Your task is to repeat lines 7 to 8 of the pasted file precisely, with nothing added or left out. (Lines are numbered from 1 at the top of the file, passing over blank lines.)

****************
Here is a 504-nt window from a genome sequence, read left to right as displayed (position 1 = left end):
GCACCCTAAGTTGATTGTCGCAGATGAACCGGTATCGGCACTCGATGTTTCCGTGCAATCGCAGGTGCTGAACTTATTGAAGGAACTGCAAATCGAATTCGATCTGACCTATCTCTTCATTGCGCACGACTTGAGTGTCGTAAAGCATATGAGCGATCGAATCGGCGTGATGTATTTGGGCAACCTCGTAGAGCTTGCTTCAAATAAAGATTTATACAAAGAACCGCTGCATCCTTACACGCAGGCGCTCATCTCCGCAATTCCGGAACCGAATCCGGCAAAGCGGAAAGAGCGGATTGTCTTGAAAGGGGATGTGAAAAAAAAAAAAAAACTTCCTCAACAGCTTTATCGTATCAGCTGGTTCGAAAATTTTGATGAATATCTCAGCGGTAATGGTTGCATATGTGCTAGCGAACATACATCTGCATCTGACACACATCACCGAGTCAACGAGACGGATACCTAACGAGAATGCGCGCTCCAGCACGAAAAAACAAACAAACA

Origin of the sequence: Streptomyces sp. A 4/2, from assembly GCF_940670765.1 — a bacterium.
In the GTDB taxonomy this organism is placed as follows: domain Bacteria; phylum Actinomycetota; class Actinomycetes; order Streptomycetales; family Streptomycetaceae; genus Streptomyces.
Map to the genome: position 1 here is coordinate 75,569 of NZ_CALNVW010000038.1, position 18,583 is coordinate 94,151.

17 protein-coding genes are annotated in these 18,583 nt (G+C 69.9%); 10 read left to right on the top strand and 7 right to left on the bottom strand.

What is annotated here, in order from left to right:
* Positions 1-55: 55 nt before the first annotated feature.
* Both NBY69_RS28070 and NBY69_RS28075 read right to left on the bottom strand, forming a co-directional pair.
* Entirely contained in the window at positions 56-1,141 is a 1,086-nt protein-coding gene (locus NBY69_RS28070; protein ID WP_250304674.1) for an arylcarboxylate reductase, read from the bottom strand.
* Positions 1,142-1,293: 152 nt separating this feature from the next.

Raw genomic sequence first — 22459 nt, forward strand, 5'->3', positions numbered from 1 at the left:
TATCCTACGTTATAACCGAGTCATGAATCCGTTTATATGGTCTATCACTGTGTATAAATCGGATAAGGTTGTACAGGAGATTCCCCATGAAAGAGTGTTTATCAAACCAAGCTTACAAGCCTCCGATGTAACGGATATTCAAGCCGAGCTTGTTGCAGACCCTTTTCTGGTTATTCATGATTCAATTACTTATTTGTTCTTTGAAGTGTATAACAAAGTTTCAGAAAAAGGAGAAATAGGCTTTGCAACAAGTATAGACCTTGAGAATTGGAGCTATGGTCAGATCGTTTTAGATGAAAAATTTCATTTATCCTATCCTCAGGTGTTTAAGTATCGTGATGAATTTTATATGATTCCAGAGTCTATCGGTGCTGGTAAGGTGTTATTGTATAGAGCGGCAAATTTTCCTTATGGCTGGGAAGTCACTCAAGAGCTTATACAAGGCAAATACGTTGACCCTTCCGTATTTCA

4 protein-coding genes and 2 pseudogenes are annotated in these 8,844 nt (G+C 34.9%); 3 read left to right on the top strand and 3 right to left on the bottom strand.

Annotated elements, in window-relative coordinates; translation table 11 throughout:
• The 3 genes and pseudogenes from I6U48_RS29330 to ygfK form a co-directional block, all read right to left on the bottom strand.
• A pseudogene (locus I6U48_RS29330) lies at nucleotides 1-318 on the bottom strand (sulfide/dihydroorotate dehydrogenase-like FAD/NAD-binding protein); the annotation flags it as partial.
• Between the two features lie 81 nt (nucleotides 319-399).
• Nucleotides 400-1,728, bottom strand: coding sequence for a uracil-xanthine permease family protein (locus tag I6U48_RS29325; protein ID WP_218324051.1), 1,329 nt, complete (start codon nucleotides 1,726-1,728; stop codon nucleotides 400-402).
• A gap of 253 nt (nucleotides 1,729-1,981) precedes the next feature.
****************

What is annotated here, in order from left to right:
* Positions 1-55: 55 nt before the first annotated feature.